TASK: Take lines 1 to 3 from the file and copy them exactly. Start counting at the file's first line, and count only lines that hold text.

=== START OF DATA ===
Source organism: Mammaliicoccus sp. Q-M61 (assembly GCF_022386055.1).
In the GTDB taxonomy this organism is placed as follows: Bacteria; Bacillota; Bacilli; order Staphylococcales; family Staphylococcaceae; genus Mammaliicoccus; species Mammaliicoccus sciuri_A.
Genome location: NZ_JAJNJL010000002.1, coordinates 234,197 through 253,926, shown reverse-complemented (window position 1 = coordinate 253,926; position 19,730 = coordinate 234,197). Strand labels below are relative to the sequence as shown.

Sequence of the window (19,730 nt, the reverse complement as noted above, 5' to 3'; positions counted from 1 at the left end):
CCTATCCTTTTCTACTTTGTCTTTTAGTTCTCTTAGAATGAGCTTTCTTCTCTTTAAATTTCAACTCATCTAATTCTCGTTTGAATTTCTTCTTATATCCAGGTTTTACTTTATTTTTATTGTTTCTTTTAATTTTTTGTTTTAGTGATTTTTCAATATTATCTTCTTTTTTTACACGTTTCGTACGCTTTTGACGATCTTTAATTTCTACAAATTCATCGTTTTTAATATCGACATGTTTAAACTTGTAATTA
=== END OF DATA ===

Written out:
Source organism: Mammaliicoccus sp. Q-M61 (assembly GCF_022386055.1).
In the GTDB taxonomy this organism is placed as follows: Bacteria; Bacillota; Bacilli; order Staphylococcales; family Staphylococcaceae; genus Mammaliicoccus; species Mammaliicoccus sciuri_A.
Genome location: NZ_JAJNJL010000002.1, coordinates 234,197 through 253,926, shown reverse-complemented (window position 1 = coordinate 253,926; position 19,730 = coordinate 234,197). Strand labels below are relative to the sequence as shown.